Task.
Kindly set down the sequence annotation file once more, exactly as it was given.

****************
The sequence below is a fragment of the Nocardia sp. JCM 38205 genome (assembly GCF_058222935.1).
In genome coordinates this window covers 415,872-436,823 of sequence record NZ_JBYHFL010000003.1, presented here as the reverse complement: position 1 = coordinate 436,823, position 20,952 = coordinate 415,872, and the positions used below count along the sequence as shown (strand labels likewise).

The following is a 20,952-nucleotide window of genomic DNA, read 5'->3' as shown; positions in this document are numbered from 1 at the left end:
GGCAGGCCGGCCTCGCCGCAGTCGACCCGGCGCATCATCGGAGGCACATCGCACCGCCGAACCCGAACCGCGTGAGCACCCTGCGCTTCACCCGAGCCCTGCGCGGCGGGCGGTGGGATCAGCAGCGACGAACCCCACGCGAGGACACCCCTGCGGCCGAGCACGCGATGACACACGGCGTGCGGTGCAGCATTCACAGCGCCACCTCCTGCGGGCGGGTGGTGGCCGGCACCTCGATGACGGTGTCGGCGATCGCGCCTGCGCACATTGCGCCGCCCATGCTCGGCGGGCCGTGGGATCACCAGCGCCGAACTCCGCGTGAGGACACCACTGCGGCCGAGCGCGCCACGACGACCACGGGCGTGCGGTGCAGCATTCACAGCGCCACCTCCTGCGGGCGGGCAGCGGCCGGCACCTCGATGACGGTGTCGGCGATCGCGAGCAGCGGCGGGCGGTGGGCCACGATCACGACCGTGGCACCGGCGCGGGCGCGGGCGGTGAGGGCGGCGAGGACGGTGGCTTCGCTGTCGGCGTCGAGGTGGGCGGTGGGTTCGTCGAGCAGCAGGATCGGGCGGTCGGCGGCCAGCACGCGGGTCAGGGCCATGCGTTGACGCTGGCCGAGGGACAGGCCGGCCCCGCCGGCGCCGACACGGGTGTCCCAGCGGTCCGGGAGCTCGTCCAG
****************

The sequence below is a fragment of the Nocardia sp. JCM 38205 genome (assembly GCF_058222935.1).
In genome coordinates this window covers 415,872-436,823 of sequence record NZ_JBYHFL010000003.1, presented here as the reverse complement: position 1 = coordinate 436,823, position 20,952 = coordinate 415,872, and the positions used below count along the sequence as shown (strand labels likewise).

The following is a 20,952-nucleotide window of genomic DNA, read 5'->3' as shown; positions in this document are numbered from 1 at the left end:
GGCAGGCCGGCCTCGCCGCAGTCGACCCGGCGCATCATCGGAGGCACATCGCACCGCCGAACCCGAACCGCGTGAGCACCCTGCGCTTCACCCGAGCCCTGCGCGGCGGGCGGTGGGATCAGCAGCGACGAACCCCACGCGAGGACACCCCTGCGGCCGAGCACGCGATGACACACGGCGTGCGGTGCAGCATTCACAGCGCCACCTCCTGCGGGCGGGTGGTGGCCGGCACCTCGATGACGGTGTCGGCGATCGCGCCTGCGCACATTGCGCCGCCCATGCTCGGCGGGCCGTGGGATCACCAGCGCCGAACTCCGCGTGAGGACACCACTGCGGCCGAGCGCGCCACGACGACCACGGGCGTGCGGTGCAGCATTCACAGCGCCACCTCCTGCGGGCGGGCAGCGGCCGGCACCTCGATGACGGTGTCGGCGATCGCGAGCAGCGGCGGGCGGTGGGCCACGATCACGACCGTGGCACCGGCGCGGGCGCGGGCGGTGAGGGCGGCGAGGACGGTGGCTTCGCTGTCGGCGTCGAGGTGGGCGGTGGGTTCGTCGAGCAGCAGGATCGGGCGGTCGGCGGCCAGCACGCGGGTCAGGGCCATGCGTTGACGCTGGCCGAGGGACAGGCCGGCCCCGCCGGCGCCGACACGGGTGTCCCAGCGGTCCGGGAGCTCGTCCAG